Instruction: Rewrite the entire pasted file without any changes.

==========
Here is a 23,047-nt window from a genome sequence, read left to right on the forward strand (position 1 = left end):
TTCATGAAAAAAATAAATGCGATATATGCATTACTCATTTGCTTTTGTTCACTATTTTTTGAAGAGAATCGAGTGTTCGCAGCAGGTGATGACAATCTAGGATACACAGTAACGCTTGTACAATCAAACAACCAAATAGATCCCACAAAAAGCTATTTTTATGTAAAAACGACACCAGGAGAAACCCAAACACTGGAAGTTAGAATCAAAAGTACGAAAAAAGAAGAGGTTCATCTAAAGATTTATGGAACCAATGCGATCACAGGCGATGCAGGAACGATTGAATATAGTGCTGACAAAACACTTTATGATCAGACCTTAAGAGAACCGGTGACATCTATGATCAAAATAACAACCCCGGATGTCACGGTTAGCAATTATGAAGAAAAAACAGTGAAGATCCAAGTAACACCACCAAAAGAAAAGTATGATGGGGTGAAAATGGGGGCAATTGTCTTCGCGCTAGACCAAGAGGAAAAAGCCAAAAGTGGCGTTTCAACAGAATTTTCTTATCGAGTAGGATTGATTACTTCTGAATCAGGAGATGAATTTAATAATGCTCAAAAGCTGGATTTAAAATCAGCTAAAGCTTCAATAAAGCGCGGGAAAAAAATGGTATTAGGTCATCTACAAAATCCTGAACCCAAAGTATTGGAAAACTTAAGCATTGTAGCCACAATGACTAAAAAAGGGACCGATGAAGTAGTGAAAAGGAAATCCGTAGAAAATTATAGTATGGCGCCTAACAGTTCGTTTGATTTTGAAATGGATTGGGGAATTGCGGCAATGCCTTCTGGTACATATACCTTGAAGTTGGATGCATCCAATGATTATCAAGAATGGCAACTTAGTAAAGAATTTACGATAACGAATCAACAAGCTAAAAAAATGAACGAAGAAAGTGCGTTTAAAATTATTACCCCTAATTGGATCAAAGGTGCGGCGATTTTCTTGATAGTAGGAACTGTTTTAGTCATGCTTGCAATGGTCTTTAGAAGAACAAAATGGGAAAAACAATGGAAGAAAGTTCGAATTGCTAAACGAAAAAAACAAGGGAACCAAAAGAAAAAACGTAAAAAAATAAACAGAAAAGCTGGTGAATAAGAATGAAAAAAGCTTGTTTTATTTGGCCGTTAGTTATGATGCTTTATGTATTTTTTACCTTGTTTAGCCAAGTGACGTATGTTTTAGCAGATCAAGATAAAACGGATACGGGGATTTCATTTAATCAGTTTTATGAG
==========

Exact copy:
Here is a 23,047-nt window from a genome sequence, read left to right on the forward strand (position 1 = left end):
TTCATGAAAAAAATAAATGCGATATATGCATTACTCATTTGCTTTTGTTCACTATTTTTTGAAGAGAATCGAGTGTTCGCAGCAGGTGATGACAATCTAGGATACACAGTAACGCTTGTACAATCAAACAACCAAATAGATCCCACAAAAAGCTATTTTTATGTAAAAACGACACCAGGAGAAACCCAAACACTGGAAGTTAGAATCAAAAGTACGAAAAAAGAAGAGGTTCATCTAAAGATTTATGGAACCAATGCGATCACAGGCGATGCAGGAACGATTGAATATAGTGCTGACAAAACACTTTATGATCAGACCTTAAGAGAACCGGTGACATCTATGATCAAAATAACAACCCCGGATGTCACGGTTAGCAATTATGAAGAAAAAACAGTGAAGATCCAAGTAACACCACCAAAAGAAAAGTATGATGGGGTGAAAATGGGGGCAATTGTCTTCGCGCTAGACCAAGAGGAAAAAGCCAAAAGTGGCGTTTCAACAGAATTTTCTTATCGAGTAGGATTGATTACTTCTGAATCAGGAGATGAATTTAATAATGCTCAAAAGCTGGATTTAAAATCAGCTAAAGCTTCAATAAAGCGCGGGAAAAAAATGGTATTAGGTCATCTACAAAATCCTGAACCCAAAGTATTGGAAAACTTAAGCATTGTAGCCACAATGACTAAAAAAGGGACCGATGAAGTAGTGAAAAGGAAATCCGTAGAAAATTATAGTATGGCGCCTAACAGTTCGTTTGATTTTGAAATGGATTGGGGAATTGCGGCAATGCCTTCTGGTACATATACCTTGAAGTTGGATGCATCCAATGATTATCAAGAATGGCAACTTAGTAAAGAATTTACGATAACGAATCAACAAGCTAAAAAAATGAACGAAGAAAGTGCGTTTAAAATTATTACCCCTAATTGGATCAAAGGTGCGGCGATTTTCTTGATAGTAGGAACTGTTTTAGTCATGCTTGCAATGGTCTTTAGAAGAACAAAATGGGAAAAACAATGGAAGAAAGTTCGAATTGCTAAACGAAAAAAACAAGGGAACCAAAAGAAAAAACGTAAAAAAATAAACAGAAAAGCTGGTGAATAAGAATGAAAAAAGCTTGTTTTATTTGGCCGTTAGTTATGATGCTTTATGTATTTTTTACCTTGTTTAGCCAAGTGACGTATGTTTTAGCAGATCAAGATAAAACGGATACGGGGATTTCATTTAATCAGTTTTATGAG